Leslie Zimmerman had just finished riding mountain bikes with George W. Bush for his 70th birthday when the former U.S. president pulled out his iPad. He had something he wanted to show the group of veterans he was celebrating with: portraits he had privately painted of them.
“I didn’t think it looked like me,” Ms. Zimmerman said. “At first.”
But she said she grew to appreciate it when she realized what the source of the painting was: a video Mr. Bush had watched of her explaining to an interviewer the depression and anxiety she went through after serving as a medic in the Iraq war.
“It was when I actually saw it in person, in the full size, that it hit me. He had captured the sadness that I had,” she said.
Ms. Zimmerman’s portrait is one of 51 paintings by the former U.S. president that are on display at the Canadian War Museum in Ottawa in a travelling exhibition called Portraits of Courage. The display opens this weekend.
Mr. Bush served as the U.S. commander-in-chief from 2001 to 2009, overseeing the country’s response to the Sept. 11, 2001, terrorist attacks and leading the U.S. invasions of Afghanistan and Iraq.
In 2012, he took up painting as a hobby. He began to portray veterans in 2015, and his portraits were soon turned into a book and an exhibition. This is the first time they are being displayed outside of the United States.
Mark O’Neill, president of the Canadian War Museum and the Museum of History, said it’s not Mr. Bush’s skill as a painter that got the canvases on the museum’s walls.
"We don't have this here for its aesthetic quality,” Mr. O’Neill said. “We basically use [the exhibit] to try to interpret what we think are interesting, universal common themes about military history and suffering loss."
Mr. O’Neill said the idea for the exhibition came when he ran into U.S. ambassador Kelly Craft at an after-work function. Ms. Craft, who will soon be leaving Canada after a year and a half if she’s approved by the U.S. Senate for a new post at the United Nations, funded the exhibit’s travel to Canada through her personal fortune. Ms. Craft’s husband, Joe Craft, is the president of one of the United States’ largest coal producers and the couple are prominent Republican Party donors.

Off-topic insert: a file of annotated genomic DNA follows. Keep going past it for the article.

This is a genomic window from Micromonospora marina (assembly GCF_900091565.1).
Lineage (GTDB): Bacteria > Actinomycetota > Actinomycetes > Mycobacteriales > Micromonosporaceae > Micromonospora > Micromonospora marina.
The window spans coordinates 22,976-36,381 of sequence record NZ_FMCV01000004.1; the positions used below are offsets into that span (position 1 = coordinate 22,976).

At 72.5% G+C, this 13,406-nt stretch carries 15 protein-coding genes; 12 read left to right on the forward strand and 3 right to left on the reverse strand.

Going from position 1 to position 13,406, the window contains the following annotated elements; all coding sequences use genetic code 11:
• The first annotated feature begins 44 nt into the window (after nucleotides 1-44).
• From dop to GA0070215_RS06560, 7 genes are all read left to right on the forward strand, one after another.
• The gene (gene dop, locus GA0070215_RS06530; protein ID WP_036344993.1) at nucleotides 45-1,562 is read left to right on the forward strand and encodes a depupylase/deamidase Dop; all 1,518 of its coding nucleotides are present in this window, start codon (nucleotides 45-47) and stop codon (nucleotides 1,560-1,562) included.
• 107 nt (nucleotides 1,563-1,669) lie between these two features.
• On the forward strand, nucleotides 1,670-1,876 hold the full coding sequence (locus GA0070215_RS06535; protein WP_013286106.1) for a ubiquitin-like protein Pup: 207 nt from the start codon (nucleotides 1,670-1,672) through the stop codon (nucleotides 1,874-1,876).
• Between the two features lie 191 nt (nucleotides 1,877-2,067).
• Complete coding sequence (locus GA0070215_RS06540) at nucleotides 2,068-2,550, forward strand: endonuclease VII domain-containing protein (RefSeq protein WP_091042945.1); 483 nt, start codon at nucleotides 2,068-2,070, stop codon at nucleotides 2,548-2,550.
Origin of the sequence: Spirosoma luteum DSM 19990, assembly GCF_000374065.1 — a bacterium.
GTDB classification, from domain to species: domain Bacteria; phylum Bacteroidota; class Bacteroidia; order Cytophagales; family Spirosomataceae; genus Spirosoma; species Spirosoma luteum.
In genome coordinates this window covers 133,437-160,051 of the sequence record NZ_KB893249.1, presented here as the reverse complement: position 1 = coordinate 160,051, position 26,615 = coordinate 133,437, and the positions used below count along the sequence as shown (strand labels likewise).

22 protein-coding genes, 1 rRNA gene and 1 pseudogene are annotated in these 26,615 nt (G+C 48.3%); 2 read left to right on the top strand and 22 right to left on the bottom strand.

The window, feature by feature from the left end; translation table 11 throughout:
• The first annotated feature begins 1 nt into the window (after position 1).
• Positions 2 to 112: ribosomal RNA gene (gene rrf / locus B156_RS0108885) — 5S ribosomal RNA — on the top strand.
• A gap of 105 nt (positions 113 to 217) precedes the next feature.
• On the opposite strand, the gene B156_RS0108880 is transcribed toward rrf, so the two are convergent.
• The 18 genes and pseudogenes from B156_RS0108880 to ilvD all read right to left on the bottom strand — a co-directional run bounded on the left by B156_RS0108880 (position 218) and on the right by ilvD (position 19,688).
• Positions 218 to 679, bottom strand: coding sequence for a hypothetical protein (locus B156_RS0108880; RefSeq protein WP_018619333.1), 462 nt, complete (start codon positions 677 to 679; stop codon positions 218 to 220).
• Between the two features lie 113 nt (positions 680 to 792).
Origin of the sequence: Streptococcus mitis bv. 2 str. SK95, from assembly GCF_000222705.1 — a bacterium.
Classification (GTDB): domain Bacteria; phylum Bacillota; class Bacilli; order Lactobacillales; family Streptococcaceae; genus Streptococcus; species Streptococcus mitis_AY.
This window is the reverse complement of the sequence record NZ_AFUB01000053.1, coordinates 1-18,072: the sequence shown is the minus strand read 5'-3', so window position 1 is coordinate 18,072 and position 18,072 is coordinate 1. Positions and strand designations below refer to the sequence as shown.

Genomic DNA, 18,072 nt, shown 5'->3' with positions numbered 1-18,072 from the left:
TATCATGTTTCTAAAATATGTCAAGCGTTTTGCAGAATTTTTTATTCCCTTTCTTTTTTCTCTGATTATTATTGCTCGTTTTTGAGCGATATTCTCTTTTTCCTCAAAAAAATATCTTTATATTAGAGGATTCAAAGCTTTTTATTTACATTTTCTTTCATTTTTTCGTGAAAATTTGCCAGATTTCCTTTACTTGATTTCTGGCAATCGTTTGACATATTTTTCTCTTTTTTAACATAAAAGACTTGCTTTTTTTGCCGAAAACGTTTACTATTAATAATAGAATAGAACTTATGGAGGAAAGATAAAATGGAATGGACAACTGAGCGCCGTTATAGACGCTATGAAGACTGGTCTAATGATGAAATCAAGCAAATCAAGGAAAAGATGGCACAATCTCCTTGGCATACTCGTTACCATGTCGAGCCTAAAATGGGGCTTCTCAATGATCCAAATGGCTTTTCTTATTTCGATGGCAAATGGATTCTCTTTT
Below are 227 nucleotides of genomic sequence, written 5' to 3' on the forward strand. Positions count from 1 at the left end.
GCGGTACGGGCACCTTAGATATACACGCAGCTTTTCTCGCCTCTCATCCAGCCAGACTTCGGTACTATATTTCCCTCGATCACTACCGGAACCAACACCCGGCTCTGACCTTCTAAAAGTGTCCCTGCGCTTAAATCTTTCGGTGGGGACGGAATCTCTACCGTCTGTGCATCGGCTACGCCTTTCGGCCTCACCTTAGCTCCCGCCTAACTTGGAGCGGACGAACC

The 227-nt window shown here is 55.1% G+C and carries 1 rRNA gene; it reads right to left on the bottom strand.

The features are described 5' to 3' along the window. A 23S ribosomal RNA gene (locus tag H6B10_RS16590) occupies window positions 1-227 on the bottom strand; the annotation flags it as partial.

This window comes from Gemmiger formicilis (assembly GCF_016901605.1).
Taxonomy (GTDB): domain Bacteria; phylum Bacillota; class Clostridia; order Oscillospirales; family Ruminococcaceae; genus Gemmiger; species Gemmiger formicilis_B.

Mr. O’Neill compared the exhibit to others the War Museum has put on at the behest of diplomats in the nation’s capital. In 2008, the museum exhibited photographs of British prime minister Tony Blair deciding whether his country’s military should join the Iraq war, and in 2012, the museum presented photos from the Mexican revolution.
Daniel Casara, another portrait subject who was wounded by an anti-tank mine while serving in the Iraq war, said he hoped museum visitors could look past the politics of the man who made the paintings and think instead about those wounded physically and mentally in the conflicts.
“I hope they come here and look past the commander-in-chief piece and they look at the warriors and they read our stories and they see that we are just like them,” he said.
Mr. Casara said, like Ms. Zimmerman, he’s gotten to know Mr. Bush through golf games and charity bike rides and come to admire the Texan’s postpresidential pastimes.
“It’s difficult because it’s three days of gruelling cycling,” he said of the Bush Institute’s W100K bike rides. “And you’re trying to keep up with the president. You can’t pass the president. Even though we wanted to, we can’t pass him. He won’t let you because he’s really good. He’s a very good cyclist."
Editor’s note: Mark O'Neill is the president of the Canadian War Museum and the Museum of History. Due to an editing error, an earlier version referred to him by an incorrect title.
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